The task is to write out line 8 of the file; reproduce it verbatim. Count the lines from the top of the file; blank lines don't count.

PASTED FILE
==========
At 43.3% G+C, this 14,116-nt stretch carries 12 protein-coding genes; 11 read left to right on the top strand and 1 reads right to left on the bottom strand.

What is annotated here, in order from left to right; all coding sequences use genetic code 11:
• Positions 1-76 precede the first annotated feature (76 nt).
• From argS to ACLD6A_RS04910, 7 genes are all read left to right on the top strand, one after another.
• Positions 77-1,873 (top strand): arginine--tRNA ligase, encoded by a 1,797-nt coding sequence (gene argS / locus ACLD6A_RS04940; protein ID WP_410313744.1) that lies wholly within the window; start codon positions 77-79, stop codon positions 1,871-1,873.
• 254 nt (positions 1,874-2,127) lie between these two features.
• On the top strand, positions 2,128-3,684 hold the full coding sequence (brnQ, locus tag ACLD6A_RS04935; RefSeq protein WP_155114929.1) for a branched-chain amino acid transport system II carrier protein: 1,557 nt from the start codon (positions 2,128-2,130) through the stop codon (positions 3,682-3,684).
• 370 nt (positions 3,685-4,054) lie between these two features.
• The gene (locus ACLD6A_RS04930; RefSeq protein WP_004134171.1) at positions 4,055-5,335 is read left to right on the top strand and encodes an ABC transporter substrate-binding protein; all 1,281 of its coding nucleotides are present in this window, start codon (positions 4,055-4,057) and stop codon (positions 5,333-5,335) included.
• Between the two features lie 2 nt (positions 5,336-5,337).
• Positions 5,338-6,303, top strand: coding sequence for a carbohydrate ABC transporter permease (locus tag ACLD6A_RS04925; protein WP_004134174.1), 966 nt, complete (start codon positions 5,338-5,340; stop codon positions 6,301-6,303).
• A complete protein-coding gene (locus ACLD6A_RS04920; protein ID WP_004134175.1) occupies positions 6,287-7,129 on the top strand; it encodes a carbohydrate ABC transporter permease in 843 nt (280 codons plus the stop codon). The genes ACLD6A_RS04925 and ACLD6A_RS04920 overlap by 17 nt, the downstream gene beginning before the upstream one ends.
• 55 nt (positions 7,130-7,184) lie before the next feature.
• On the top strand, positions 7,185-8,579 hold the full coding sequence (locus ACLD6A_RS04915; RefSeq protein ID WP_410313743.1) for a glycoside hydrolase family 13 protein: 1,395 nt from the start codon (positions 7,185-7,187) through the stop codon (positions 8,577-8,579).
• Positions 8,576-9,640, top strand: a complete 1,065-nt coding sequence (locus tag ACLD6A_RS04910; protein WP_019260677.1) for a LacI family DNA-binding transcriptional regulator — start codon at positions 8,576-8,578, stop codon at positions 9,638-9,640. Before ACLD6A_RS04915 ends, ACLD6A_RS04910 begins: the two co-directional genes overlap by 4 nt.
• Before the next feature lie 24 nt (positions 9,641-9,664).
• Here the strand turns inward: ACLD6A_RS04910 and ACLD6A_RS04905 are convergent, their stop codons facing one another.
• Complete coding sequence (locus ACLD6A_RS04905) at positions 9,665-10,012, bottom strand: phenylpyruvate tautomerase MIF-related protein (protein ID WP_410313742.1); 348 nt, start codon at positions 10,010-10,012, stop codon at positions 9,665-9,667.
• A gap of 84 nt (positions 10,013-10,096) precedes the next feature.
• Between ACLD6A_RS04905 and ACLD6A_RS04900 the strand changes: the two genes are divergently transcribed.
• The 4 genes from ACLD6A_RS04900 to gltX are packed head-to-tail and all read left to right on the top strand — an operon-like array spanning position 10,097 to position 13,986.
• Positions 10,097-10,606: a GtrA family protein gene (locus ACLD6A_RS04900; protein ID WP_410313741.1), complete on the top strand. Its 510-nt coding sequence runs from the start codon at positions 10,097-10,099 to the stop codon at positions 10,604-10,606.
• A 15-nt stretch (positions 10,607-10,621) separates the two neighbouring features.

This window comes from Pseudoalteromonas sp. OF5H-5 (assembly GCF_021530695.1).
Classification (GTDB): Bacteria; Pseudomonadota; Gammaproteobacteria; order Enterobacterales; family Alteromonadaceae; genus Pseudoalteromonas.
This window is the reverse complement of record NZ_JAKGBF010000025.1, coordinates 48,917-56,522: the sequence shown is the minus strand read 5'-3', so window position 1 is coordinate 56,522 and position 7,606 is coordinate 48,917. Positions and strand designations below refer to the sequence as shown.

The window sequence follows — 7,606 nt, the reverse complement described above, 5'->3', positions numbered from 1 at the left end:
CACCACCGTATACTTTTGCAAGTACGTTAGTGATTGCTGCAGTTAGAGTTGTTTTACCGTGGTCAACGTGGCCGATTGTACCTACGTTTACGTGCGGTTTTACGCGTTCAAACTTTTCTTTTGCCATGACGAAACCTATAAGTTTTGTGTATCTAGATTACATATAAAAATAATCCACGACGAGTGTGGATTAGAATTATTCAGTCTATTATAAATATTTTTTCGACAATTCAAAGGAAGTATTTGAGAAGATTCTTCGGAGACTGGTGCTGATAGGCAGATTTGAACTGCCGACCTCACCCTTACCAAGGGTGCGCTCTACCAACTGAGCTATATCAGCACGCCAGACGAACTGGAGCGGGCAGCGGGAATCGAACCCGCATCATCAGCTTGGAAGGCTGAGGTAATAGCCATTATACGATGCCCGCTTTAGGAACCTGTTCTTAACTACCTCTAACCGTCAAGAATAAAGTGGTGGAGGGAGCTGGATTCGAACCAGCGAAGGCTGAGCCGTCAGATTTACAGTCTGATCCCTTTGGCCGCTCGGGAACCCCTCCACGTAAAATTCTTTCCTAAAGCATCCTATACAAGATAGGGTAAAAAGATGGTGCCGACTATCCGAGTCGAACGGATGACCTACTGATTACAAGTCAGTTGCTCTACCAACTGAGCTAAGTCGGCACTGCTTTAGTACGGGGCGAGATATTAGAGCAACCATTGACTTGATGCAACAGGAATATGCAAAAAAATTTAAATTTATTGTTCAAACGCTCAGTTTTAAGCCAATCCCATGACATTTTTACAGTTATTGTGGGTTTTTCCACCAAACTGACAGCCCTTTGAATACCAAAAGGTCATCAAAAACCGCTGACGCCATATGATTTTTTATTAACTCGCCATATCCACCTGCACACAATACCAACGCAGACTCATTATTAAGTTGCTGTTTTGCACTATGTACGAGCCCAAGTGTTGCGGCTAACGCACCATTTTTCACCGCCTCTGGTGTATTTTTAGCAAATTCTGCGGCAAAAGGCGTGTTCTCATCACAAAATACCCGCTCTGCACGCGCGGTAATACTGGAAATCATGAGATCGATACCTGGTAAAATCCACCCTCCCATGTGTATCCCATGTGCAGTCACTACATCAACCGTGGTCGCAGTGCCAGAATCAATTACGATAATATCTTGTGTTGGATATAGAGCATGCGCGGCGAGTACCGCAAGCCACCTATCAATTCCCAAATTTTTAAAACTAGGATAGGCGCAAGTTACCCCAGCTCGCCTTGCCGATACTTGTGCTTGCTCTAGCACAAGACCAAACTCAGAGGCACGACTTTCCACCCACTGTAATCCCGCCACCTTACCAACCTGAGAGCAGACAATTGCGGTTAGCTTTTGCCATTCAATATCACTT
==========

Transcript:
• 370 nt (positions 3,685-4,054) lie between these two features.